Laundry Day


Going to the laundromat was a dreaded weekly chore. Aimee lugged her tablet and a thermos of coffee, planning to use the time for her research project.

Loading the two washers, she thought about her project: A study of housework in America from pre-colonial days to the present.

“Things sure have changed,” she mused. She browsed the photos she had gathered depicting washdays of old, from rivers or pools to tubs, paddles, and scrub boards; the first wringer washers to today’s “automagic” machines.

Aimee sipped her coffee. “I guess it could be a lot worse!” she decided.


26 thoughts on “Laundry Day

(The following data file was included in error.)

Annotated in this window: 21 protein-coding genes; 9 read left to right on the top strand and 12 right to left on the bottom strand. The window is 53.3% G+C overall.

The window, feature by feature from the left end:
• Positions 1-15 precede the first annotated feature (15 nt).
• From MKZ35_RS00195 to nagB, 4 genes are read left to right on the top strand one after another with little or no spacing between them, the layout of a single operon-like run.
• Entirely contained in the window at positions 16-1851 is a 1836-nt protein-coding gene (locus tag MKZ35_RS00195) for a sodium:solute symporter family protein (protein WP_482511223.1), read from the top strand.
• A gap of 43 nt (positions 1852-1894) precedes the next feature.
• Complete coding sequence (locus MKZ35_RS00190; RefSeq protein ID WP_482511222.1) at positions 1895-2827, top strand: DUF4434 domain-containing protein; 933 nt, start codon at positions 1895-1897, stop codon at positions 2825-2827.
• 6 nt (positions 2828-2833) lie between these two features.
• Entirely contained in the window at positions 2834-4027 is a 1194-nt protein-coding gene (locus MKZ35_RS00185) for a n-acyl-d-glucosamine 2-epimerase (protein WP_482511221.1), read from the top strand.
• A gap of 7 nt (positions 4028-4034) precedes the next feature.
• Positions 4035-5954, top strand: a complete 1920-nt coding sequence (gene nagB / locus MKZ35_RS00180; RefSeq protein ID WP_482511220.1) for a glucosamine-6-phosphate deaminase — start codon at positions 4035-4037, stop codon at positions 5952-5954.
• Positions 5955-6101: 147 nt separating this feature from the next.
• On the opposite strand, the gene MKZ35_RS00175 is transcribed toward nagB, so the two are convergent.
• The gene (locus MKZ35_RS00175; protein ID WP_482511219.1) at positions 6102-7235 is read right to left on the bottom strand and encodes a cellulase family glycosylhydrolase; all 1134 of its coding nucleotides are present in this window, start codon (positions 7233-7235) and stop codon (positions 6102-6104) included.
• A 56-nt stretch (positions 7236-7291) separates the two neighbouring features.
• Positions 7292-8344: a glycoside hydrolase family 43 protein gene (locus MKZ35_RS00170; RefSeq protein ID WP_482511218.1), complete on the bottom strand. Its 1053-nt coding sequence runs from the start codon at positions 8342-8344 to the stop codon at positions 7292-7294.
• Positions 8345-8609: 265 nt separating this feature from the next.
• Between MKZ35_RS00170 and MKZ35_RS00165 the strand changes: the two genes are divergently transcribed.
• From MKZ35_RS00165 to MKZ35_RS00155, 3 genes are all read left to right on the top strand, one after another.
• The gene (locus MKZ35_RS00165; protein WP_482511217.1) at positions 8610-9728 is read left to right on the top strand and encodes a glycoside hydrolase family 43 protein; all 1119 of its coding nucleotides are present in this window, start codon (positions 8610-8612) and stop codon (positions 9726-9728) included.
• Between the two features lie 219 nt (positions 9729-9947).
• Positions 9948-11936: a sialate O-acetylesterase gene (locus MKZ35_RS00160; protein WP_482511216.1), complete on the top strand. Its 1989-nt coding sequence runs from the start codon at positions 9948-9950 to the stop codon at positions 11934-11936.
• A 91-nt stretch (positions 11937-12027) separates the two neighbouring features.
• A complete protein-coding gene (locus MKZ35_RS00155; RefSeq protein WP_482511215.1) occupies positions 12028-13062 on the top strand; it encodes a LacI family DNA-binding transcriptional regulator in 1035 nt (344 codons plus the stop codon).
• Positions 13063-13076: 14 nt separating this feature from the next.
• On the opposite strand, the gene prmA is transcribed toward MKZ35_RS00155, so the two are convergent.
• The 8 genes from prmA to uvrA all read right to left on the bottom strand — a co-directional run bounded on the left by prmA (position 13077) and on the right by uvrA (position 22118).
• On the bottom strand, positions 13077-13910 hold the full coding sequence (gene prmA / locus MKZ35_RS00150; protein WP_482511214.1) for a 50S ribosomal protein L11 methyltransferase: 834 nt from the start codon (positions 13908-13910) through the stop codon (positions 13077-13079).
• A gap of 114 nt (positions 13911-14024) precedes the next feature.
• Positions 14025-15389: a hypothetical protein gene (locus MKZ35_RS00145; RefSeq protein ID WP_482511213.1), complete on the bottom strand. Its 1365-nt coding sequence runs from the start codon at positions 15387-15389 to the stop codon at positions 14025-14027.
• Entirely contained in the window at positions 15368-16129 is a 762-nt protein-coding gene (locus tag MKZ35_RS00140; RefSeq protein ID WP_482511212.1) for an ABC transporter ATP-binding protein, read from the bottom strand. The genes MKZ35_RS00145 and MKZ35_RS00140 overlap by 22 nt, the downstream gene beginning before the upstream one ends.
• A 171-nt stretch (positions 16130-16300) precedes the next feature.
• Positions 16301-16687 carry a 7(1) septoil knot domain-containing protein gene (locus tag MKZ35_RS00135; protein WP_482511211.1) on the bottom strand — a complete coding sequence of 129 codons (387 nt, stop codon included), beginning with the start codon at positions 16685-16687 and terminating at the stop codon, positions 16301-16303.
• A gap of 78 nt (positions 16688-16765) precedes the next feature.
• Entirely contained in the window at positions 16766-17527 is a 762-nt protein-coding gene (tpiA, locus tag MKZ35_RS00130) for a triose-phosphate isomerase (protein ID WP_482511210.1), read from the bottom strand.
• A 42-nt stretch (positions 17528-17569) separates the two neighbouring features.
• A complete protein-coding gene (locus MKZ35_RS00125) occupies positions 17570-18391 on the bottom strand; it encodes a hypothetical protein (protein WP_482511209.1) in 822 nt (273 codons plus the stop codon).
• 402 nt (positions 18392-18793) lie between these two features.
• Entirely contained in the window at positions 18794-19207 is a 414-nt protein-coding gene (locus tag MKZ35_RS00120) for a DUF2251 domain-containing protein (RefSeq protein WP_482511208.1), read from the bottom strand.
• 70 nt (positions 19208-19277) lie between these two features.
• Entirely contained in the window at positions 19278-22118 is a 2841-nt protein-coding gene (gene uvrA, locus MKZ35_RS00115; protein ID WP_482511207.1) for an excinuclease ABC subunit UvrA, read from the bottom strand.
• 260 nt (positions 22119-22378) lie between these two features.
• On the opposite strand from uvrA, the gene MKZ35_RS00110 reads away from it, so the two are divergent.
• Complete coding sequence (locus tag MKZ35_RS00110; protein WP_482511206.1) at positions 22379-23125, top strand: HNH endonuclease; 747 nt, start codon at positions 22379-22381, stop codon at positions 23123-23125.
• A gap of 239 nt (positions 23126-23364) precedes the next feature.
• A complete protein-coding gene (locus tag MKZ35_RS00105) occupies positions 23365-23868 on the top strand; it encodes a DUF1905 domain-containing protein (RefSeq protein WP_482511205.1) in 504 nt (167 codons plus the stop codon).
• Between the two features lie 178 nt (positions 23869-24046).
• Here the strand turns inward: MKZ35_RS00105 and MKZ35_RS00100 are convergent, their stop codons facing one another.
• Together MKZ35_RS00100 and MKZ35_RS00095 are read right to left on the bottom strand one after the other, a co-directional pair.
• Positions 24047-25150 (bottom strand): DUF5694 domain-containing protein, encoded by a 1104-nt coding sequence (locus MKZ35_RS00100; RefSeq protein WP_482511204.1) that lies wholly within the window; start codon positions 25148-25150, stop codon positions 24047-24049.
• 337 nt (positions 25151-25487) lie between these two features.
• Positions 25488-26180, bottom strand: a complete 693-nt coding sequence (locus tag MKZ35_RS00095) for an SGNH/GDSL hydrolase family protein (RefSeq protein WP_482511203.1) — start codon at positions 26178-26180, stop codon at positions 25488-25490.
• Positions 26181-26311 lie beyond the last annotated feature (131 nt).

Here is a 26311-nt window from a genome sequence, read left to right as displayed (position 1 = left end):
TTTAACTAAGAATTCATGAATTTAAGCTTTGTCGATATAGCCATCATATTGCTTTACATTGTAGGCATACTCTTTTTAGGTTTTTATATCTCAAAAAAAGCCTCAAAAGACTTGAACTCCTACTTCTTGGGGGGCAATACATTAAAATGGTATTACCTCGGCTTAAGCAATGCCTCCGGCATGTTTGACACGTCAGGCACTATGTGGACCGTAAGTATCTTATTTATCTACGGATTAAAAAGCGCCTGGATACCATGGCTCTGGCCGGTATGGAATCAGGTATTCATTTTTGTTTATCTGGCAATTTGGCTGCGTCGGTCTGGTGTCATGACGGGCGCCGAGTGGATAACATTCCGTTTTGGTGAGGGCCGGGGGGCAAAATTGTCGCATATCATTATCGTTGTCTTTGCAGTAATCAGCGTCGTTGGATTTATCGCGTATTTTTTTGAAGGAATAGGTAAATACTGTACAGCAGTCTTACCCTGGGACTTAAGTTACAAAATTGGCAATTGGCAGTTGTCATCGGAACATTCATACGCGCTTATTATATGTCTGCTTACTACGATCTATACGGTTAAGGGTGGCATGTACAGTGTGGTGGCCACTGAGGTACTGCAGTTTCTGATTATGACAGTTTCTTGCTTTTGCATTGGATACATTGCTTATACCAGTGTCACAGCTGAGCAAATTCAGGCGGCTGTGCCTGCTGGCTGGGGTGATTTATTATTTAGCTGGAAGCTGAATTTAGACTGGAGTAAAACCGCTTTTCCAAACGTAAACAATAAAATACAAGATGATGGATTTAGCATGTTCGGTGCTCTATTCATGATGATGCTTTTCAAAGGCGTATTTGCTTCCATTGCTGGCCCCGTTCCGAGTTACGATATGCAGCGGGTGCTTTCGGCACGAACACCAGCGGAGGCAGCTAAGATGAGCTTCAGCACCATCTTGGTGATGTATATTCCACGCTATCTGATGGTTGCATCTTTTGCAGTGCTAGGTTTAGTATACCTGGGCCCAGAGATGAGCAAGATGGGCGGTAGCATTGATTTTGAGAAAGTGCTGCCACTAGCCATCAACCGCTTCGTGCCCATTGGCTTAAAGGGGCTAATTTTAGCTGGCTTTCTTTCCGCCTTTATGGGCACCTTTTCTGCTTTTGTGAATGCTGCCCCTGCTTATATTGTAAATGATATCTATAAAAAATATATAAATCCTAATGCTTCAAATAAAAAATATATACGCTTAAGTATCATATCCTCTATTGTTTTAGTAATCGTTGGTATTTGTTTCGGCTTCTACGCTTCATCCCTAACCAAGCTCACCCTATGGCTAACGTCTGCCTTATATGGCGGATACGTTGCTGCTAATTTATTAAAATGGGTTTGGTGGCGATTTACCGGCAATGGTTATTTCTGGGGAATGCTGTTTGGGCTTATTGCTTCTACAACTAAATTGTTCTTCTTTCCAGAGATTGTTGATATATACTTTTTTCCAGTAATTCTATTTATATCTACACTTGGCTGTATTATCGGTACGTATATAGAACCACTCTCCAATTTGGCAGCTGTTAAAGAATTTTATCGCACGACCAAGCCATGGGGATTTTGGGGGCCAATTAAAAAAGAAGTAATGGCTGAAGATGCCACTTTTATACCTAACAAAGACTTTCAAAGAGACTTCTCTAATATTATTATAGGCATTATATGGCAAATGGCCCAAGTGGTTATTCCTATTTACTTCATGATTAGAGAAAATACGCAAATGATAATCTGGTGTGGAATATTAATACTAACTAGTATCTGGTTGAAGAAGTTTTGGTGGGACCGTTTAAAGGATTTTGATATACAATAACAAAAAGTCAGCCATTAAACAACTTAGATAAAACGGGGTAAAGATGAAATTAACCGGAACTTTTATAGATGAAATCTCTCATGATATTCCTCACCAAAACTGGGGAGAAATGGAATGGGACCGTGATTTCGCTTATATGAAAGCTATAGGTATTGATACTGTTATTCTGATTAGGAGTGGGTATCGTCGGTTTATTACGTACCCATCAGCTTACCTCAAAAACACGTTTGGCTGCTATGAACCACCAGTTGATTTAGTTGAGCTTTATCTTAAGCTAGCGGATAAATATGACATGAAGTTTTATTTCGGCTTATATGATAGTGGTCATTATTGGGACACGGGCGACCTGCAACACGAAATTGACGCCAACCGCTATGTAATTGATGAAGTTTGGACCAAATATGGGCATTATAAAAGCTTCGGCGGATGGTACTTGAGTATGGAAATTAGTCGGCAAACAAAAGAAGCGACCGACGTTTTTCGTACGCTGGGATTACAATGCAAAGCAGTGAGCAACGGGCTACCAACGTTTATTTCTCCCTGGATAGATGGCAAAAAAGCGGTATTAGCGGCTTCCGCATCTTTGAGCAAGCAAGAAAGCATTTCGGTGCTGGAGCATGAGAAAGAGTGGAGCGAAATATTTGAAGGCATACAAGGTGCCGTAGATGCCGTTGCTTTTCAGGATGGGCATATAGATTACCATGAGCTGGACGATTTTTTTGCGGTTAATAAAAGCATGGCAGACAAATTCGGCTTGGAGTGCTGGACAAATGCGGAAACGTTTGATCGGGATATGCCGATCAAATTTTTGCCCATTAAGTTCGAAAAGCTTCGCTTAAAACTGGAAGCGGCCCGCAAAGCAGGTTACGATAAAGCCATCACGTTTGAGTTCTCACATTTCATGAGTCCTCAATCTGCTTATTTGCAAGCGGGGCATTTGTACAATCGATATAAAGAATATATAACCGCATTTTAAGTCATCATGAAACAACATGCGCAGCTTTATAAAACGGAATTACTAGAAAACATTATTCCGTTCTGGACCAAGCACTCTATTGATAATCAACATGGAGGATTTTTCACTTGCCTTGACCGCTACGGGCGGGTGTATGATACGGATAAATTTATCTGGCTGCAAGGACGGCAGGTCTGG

1. One thing I learned from history is once that “labor-saving devices” like washing machines came around, women were held to a higher standard of cleanliness and had to do even more laundry than they did before. They get you coming and going.

    Liked by 1 person

  2. I’ve read Larry McMurtry’s historical take (non-fiction) on the original Texas frontier settlers and cowboys (of which he claimed there were no longer any).

    “We need a place with water…and umm… Very little else.” You can buy (Grandma’s) lye soap on Amazon. Settlers made it. And virtually everything else.

    Liked by 1 person

Leave a Reply

Fill in your details below or click an icon to log in: Logo

You are commenting using your account. Log Out /  Change )

Facebook photo

You are commenting using your Facebook account. Log Out /  Change )

Connecting to %s